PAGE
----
Labor productivity is an important indicator for not just the labor market but Idaho’s overall economy. Wages are closely linked to labor’s marginal product, or the last unit of revenue produced from the last unit of labor employed. When markets are competitive and lack any frictions that impede price adjustments, wage and productivity growth will be equal.
If productivity increases at a high growth rate and appears to continue for the foreseeable future (for example, continued investments in research and development, improved education and workforce training), it might be inferred that wages will grow at a similar pace; if productivity is expected to grow at a negligible rate or decline, however, wages can be expected to move similarly.
While average wage gains seem to fit in an orderly pattern over the past 10 years, large differences exist in how these gains have been distributed among lower and higher wage earners.
Average wage increases provide one view of an economy’s current situation but looking at wages by percentiles shows where hourly income growth and declines are occurring.
Each percentile represents 1% of the labor force with hourly wages arranged in order from least to greatest. For example, the 10th percentile represents wages paid to the lowest 10% of the labor population. Wages in the 90th percentile are those paid to 90% of the working population. Any wages above the 90th percentile represent the top 10% of total wage earners.
The 50th percentile, also called the median, represents the midpoint value in a data series where half of the values (wages in this case) are below and half are above. The median differs from the average, which is calculated by adding up all the individual values and dividing the total by the number of values. The average wage may be a great tool for gauging overall change trends, but this figure can also be skewed by significant outliers on either extreme of wage distribution.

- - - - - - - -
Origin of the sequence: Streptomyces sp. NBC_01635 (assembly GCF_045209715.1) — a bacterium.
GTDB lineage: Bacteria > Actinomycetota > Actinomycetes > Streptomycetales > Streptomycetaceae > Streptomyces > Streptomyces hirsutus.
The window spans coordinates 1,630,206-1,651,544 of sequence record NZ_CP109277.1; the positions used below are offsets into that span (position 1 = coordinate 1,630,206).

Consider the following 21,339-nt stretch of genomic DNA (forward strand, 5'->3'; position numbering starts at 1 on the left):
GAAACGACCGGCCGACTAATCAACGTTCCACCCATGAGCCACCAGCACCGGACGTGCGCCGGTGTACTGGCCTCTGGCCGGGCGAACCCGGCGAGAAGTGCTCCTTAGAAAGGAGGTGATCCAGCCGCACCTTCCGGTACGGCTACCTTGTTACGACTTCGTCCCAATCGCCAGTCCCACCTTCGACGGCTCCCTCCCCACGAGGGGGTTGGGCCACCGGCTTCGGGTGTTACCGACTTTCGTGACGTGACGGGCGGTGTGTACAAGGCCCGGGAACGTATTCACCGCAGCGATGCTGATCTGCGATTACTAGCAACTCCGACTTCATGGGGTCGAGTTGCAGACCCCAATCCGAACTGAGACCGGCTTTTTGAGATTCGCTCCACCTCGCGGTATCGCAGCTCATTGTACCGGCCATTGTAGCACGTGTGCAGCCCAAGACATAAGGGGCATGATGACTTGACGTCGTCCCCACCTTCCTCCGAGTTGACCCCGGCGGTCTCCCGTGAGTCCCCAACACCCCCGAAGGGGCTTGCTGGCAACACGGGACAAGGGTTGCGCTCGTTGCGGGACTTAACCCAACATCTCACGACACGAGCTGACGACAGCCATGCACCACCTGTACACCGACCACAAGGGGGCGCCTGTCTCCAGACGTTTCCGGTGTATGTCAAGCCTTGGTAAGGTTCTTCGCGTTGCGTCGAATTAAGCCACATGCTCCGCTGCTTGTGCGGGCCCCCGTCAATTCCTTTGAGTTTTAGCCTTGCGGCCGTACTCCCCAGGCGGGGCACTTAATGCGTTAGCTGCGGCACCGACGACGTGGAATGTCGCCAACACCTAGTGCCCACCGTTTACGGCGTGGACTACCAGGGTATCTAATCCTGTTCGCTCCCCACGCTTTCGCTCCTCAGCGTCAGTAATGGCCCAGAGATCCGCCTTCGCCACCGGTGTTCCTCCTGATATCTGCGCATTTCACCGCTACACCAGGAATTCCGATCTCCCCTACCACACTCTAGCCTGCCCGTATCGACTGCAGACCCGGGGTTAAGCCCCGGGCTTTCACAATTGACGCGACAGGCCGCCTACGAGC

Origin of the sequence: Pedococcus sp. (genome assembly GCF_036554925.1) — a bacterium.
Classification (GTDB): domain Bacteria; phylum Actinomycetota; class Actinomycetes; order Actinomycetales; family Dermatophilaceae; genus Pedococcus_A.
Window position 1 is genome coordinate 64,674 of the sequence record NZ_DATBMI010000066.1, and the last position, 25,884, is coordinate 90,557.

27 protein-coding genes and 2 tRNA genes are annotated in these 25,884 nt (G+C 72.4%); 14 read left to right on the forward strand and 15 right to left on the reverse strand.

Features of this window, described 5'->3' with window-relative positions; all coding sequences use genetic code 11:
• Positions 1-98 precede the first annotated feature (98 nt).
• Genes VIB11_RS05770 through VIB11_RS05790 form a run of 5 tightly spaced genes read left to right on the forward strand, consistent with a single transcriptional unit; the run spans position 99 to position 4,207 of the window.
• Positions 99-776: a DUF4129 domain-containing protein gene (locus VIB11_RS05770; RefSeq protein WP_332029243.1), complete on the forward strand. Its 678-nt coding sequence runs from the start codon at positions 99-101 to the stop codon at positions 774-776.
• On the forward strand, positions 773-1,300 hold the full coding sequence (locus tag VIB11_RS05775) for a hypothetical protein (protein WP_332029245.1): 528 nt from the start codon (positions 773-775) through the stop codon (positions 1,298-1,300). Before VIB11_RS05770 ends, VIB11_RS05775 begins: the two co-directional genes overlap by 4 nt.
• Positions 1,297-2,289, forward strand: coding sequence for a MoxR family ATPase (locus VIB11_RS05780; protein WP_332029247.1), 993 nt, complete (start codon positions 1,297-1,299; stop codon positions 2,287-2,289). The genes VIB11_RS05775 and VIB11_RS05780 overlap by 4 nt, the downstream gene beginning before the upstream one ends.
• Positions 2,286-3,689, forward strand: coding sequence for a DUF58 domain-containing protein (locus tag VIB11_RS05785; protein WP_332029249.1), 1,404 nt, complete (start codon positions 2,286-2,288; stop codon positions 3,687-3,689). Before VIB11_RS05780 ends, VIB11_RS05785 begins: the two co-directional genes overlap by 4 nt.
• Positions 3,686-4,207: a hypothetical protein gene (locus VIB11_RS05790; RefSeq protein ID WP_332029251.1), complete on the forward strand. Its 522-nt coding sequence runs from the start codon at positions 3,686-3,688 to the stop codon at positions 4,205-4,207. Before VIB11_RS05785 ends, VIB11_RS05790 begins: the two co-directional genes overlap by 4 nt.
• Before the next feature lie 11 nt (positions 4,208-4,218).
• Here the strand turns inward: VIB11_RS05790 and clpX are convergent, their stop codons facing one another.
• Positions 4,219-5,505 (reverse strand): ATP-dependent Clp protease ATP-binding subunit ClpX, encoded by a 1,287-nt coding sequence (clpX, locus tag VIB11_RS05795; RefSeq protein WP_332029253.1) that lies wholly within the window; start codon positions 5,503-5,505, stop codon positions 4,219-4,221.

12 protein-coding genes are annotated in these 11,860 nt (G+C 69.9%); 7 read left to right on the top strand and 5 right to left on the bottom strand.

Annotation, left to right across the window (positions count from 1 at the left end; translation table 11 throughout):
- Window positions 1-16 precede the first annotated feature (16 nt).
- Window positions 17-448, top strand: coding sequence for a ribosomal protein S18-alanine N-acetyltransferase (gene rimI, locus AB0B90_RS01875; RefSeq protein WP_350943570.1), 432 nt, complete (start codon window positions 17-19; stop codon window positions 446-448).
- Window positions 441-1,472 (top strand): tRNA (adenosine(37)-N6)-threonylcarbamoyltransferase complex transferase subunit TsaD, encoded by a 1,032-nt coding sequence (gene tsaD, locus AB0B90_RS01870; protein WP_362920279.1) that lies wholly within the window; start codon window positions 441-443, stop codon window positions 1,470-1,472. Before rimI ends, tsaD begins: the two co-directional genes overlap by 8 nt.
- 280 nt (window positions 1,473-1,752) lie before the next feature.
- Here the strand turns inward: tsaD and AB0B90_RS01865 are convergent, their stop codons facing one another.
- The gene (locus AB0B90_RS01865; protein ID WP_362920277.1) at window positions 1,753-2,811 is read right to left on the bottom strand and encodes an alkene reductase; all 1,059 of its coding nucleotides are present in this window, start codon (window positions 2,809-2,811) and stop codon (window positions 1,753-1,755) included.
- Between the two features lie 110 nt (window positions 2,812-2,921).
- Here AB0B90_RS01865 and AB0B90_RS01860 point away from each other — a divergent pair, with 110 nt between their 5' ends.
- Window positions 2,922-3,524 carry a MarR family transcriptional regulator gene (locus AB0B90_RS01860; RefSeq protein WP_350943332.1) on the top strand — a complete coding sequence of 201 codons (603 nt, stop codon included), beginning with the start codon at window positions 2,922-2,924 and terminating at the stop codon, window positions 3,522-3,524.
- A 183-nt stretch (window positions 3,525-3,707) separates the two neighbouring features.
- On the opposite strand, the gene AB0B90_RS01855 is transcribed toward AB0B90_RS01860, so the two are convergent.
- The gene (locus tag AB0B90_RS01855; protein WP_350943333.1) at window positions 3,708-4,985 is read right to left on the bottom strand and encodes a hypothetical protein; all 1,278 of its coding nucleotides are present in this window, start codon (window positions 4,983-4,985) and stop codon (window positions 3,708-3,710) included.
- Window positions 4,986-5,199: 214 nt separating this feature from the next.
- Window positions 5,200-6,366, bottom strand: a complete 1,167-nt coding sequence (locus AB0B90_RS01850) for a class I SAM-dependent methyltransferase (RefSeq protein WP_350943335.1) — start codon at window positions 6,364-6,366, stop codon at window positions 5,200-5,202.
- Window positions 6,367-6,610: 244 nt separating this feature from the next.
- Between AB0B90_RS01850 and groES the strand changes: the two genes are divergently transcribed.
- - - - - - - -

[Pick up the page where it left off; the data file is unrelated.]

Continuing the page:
This analysis focuses on Idaho’s median wages for each of the percentiles reported by the U.S. Bureau of Labor Statistics: 10%, 25%, 50%, 75% and 90%.
Karelyn Kruger, 45, is in her second year of a five-year training program as an electrical apprentice for Quality Electric in Boise. She’s creating a second career after working in retail and raising two children.
“I’m older than the average student,” she says with a wry grin. “I’m too old to go into debt and go back to college, so it seemed like a great opportunity to learn a trade, and they’d pay for my education while providing on-the-job training.”
Idaho recorded a sharp increase in the statewide average wage in 2020. Nominal wages grew by 7.7% and real wages grew by 6.4%, outpacing wage growth over the past decade. Annual average wages for the state are shown in Figure 2-1.
Wages are expressed in both nominal terms and real wages, with real wages adjusted for inflation using the consumer price index. Following a precipitous drop in 2008, Idaho’s average real wage remained largely flat with an average growth rate of about 0.1%. Growth picked up in 2014 and remained steady, keeping up with inflation through 2020.Continue reading →
The beef life cycle is one of the most complex of any food, taking anywhere from two to three years to bring beef from farm to fork. This process involves multiple stakeholders, beginning with farmers and ranchers and ending with packing plant workers. Traditionally, the U.S. beef industry has been comprised of three main sectors ‒ cattle production, feedlots and meat processing. The packing sector is the primary driving factor in the beef industry’s vertical supply chain. The packers are the market outlet for the feeding sector and in turn, the feedlots are the primary market outlet for the cow-calf producers.
An overview of Idaho’s beef industry shows the cattle production sector’s total cow-calf inventory has grown slightly faster than the national average. A 2019 January industry snapshot shows Idaho’s cattle inventory stood at 2.5 million cows and calves, raised across 7,400 farm operations. This inventory comprised 504,000 beef cows that had calved and 625,000 milk cows that had calved. About 48% of this inventory was in south central Idaho, which has a competitive cattle production advantage in forage and crop aftermath grazing resources compared with the rest of the state.